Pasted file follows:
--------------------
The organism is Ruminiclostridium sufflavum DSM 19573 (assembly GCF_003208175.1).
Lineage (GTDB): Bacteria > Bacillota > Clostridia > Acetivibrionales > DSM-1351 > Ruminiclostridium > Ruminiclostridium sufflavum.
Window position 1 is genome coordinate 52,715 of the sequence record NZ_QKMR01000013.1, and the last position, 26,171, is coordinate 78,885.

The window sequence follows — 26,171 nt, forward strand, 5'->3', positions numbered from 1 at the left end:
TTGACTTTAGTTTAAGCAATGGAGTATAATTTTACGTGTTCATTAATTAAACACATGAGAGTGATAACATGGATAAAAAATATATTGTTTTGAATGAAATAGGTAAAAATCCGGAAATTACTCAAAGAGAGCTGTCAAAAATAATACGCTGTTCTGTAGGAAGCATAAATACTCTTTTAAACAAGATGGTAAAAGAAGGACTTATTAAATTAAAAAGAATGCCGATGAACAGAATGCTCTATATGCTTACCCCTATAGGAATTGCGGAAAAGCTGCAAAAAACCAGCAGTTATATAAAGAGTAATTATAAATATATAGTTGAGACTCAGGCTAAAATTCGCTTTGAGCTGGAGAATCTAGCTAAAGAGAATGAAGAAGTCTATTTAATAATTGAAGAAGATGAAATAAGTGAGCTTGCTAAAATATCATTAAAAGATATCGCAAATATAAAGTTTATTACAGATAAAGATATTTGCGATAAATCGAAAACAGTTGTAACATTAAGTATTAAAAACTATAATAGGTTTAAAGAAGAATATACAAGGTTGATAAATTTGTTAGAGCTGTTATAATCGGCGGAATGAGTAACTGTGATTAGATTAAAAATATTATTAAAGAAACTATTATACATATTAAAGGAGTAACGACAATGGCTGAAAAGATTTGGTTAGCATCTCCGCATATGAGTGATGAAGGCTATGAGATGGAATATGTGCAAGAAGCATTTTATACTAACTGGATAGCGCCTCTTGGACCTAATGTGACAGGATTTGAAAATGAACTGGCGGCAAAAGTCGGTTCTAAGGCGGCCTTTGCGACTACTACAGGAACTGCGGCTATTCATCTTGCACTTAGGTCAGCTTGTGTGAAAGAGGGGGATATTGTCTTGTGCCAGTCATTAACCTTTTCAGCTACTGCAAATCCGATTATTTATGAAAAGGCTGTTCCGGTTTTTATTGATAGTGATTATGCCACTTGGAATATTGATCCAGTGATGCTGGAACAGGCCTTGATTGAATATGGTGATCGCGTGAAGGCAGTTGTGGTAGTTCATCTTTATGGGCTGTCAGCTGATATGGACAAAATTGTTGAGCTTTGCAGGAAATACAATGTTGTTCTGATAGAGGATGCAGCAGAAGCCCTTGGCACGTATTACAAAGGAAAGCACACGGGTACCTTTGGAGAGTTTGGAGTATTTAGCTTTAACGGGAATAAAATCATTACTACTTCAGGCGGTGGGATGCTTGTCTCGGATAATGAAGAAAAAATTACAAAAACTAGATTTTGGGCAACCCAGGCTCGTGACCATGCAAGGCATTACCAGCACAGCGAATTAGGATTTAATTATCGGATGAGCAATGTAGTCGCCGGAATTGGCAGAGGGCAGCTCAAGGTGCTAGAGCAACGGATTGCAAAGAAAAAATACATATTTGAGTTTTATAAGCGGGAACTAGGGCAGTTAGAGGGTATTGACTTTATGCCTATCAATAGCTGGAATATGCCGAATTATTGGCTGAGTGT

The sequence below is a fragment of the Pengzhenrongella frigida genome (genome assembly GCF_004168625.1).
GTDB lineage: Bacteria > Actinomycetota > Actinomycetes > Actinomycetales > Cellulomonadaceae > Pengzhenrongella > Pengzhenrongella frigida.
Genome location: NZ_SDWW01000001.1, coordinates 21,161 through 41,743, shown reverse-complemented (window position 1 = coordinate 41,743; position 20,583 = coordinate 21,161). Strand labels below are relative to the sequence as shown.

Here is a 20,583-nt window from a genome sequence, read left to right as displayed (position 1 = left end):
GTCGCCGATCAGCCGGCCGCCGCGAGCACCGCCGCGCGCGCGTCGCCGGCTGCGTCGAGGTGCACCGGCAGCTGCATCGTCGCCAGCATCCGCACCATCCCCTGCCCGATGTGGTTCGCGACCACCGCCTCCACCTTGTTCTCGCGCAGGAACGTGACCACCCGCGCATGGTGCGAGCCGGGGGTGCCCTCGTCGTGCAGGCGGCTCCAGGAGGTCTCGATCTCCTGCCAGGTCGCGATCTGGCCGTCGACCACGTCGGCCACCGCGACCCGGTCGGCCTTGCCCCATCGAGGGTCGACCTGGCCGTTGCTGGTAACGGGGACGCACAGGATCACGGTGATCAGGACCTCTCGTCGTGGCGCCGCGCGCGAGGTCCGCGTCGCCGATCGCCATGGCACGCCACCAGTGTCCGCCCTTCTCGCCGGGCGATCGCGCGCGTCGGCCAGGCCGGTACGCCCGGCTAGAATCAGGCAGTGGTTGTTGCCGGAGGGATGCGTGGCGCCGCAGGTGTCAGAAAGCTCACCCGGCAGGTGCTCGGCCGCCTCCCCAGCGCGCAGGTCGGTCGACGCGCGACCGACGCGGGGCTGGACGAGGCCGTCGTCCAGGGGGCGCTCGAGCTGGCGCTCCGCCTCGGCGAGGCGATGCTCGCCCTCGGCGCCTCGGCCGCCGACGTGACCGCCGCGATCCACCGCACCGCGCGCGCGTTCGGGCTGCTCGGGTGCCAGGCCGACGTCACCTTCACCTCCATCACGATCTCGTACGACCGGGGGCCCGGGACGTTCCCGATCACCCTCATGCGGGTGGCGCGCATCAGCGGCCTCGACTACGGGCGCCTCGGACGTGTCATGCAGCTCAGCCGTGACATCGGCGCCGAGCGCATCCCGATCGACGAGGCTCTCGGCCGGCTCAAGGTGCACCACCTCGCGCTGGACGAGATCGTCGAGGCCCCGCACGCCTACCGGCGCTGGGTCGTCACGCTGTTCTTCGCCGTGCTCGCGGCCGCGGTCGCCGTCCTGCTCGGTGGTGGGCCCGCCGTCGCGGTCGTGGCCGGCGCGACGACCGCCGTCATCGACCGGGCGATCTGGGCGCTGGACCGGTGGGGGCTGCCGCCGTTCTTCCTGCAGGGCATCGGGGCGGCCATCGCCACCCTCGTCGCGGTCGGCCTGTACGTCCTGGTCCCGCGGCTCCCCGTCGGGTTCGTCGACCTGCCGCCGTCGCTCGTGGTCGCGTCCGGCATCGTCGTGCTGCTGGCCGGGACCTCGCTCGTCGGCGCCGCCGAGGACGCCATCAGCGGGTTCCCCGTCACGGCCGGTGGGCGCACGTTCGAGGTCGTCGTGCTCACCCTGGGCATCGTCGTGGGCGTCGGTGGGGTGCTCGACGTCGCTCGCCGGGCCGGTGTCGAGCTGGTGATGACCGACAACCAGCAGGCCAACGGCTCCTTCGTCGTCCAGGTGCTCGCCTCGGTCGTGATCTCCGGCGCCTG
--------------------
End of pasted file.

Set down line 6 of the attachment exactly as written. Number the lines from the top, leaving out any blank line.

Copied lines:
The sequence below is a fragment of the Pengzhenrongella frigida genome (genome assembly GCF_004168625.1).